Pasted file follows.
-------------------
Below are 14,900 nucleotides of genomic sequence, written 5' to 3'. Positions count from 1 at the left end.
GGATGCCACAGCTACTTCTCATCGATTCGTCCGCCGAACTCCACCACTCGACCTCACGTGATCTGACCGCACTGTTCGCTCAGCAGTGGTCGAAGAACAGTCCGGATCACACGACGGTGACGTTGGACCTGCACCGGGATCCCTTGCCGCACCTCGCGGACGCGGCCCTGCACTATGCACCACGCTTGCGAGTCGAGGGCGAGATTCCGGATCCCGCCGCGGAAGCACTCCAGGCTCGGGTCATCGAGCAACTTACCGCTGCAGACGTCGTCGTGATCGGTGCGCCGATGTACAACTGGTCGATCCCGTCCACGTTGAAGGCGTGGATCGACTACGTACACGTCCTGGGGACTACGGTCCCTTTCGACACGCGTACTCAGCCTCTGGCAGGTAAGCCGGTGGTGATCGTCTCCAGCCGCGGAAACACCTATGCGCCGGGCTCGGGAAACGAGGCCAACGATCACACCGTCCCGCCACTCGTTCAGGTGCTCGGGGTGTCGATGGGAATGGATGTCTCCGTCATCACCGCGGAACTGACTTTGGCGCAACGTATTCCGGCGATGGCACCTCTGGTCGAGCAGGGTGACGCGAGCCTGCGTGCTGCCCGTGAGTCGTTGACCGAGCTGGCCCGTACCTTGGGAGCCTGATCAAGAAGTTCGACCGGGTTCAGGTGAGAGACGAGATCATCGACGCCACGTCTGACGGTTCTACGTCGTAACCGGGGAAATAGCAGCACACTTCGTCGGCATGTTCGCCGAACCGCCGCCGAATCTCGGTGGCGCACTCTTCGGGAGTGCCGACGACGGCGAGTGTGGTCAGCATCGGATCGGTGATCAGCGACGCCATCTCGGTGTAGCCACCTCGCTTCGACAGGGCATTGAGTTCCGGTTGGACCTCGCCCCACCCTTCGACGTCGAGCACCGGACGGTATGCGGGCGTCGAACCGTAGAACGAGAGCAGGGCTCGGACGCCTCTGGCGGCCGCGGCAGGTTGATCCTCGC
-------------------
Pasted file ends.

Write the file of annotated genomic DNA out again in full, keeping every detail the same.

Below are 14,900 nucleotides of genomic sequence, written 5' to 3'. Positions count from 1 at the left end.
GGATGCCACAGCTACTTCTCATCGATTCGTCCGCCGAACTCCACCACTCGACCTCACGTGATCTGACCGCACTGTTCGCTCAGCAGTGGTCGAAGAACAGTCCGGATCACACGACGGTGACGTTGGACCTGCACCGGGATCCCTTGCCGCACCTCGCGGACGCGGCCCTGCACTATGCACCACGCTTGCGAGTCGAGGGCGAGATTCCGGATCCCGCCGCGGAAGCACTCCAGGCTCGGGTCATCGAGCAACTTACCGCTGCAGACGTCGTCGTGATCGGTGCGCCGATGTACAACTGGTCGATCCCGTCCACGTTGAAGGCGTGGATCGACTACGTACACGTCCTGGGGACTACGGTCCCTTTCGACACGCGTACTCAGCCTCTGGCAGGTAAGCCGGTGGTGATCGTCTCCAGCCGCGGAAACACCTATGCGCCGGGCTCGGGAAACGAGGCCAACGATCACACCGTCCCGCCACTCGTTCAGGTGCTCGGGGTGTCGATGGGAATGGATGTCTCCGTCATCACCGCGGAACTGACTTTGGCGCAACGTATTCCGGCGATGGCACCTCTGGTCGAGCAGGGTGACGCGAGCCTGCGTGCTGCCCGTGAGTCGTTGACCGAGCTGGCCCGTACCTTGGGAGCCTGATCAAGAAGTTCGACCGGGTTCAGGTGAGAGACGAGATCATCGACGCCACGTCTGACGGTTCTACGTCGTAACCGGGGAAATAGCAGCACACTTCGTCGGCATGTTCGCCGAACCGCCGCCGAATCTCGGTGGCGCACTCTTCGGGAGTGCCGACGACGGCGAGTGTGGTCAGCATCGGATCGGTGATCAGCGACGCCATCTCGGTGTAGCCACCTCGCTTCGACAGGGCATTGAGTTCCGGTTGGACCTCGCCCCACCCTTCGACGTCGAGCACCGGACGGTATGCGGGCGTCGAACCGTAGAACGAGAGCAGGGCTCGGACGCCTCTGGCGGCCGCGGCAGGTTGATCCTCGC